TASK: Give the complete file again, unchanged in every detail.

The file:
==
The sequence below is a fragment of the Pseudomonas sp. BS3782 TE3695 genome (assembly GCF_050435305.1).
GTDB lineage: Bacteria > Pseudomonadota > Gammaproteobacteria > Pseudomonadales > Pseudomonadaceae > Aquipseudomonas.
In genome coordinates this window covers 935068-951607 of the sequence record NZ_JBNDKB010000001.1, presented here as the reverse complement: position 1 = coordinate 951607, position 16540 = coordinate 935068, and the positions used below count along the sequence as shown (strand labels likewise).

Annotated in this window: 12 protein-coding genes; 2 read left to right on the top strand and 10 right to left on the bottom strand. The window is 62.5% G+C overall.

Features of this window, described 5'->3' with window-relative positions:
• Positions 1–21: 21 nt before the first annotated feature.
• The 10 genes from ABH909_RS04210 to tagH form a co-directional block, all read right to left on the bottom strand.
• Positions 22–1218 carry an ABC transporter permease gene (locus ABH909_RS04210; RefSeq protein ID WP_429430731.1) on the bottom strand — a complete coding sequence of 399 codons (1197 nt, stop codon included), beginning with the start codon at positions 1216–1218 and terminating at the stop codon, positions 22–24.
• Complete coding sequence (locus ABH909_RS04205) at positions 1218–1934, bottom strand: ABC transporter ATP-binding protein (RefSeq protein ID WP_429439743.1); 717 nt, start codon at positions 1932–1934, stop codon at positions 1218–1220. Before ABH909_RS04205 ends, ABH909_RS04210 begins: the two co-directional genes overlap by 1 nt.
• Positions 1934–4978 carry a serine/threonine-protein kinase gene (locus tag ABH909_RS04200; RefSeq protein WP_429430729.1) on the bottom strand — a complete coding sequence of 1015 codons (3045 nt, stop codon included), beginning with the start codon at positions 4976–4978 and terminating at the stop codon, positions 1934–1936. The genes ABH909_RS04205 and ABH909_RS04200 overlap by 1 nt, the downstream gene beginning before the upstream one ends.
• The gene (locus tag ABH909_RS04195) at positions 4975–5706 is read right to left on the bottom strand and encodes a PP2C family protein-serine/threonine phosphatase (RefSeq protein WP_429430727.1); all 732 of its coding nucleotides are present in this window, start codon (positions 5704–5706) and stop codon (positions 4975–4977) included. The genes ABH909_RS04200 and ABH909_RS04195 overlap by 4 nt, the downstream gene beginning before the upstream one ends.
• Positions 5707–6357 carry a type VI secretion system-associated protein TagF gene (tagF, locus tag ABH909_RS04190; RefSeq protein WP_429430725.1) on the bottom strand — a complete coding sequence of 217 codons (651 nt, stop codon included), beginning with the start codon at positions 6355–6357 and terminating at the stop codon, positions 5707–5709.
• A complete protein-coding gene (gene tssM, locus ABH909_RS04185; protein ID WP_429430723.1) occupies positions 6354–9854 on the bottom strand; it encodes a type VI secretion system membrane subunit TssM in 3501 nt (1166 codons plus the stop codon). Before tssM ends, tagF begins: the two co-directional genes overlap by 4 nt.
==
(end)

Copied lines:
The sequence below is a fragment of the Pseudomonas sp. BS3782 TE3695 genome (assembly GCF_050435305.1).
GTDB lineage: Bacteria > Pseudomonadota > Gammaproteobacteria > Pseudomonadales > Pseudomonadaceae > Aquipseudomonas.
In genome coordinates this window covers 935068-951607 of the sequence record NZ_JBNDKB010000001.1, presented here as the reverse complement: position 1 = coordinate 951607, position 16540 = coordinate 935068, and the positions used below count along the sequence as shown (strand labels likewise).

Annotated in this window: 12 protein-coding genes; 2 read left to right on the top strand and 10 right to left on the bottom strand. The window is 62.5% G+C overall.

Features of this window, described 5'->3' with window-relative positions:
• Positions 1–21: 21 nt before the first annotated feature.
• The 10 genes from ABH909_RS04210 to tagH form a co-directional block, all read right to left on the bottom strand.
• Positions 22–1218 carry an ABC transporter permease gene (locus ABH909_RS04210; RefSeq protein ID WP_429430731.1) on the bottom strand — a complete coding sequence of 399 codons (1197 nt, stop codon included), beginning with the start codon at positions 1216–1218 and terminating at the stop codon, positions 22–24.
• Complete coding sequence (locus ABH909_RS04205) at positions 1218–1934, bottom strand: ABC transporter ATP-binding protein (RefSeq protein ID WP_429439743.1); 717 nt, start codon at positions 1932–1934, stop codon at positions 1218–1220. Before ABH909_RS04205 ends, ABH909_RS04210 begins: the two co-directional genes overlap by 1 nt.
• Positions 1934–4978 carry a serine/threonine-protein kinase gene (locus tag ABH909_RS04200; RefSeq protein WP_429430729.1) on the bottom strand — a complete coding sequence of 1015 codons (3045 nt, stop codon included), beginning with the start codon at positions 4976–4978 and terminating at the stop codon, positions 1934–1936. The genes ABH909_RS04205 and ABH909_RS04200 overlap by 1 nt, the downstream gene beginning before the upstream one ends.
• The gene (locus tag ABH909_RS04195) at positions 4975–5706 is read right to left on the bottom strand and encodes a PP2C family protein-serine/threonine phosphatase (RefSeq protein WP_429430727.1); all 732 of its coding nucleotides are present in this window, start codon (positions 5704–5706) and stop codon (positions 4975–4977) included. The genes ABH909_RS04200 and ABH909_RS04195 overlap by 4 nt, the downstream gene beginning before the upstream one ends.
• Positions 5707–6357 carry a type VI secretion system-associated protein TagF gene (tagF, locus tag ABH909_RS04190; RefSeq protein WP_429430725.1) on the bottom strand — a complete coding sequence of 217 codons (651 nt, stop codon included), beginning with the start codon at positions 6355–6357 and terminating at the stop codon, positions 5707–5709.
• A complete protein-coding gene (gene tssM, locus ABH909_RS04185; protein ID WP_429430723.1) occupies positions 6354–9854 on the bottom strand; it encodes a type VI secretion system membrane subunit TssM in 3501 nt (1166 codons plus the stop codon). Before tssM ends, tagF begins: the two co-directional genes overlap by 4 nt.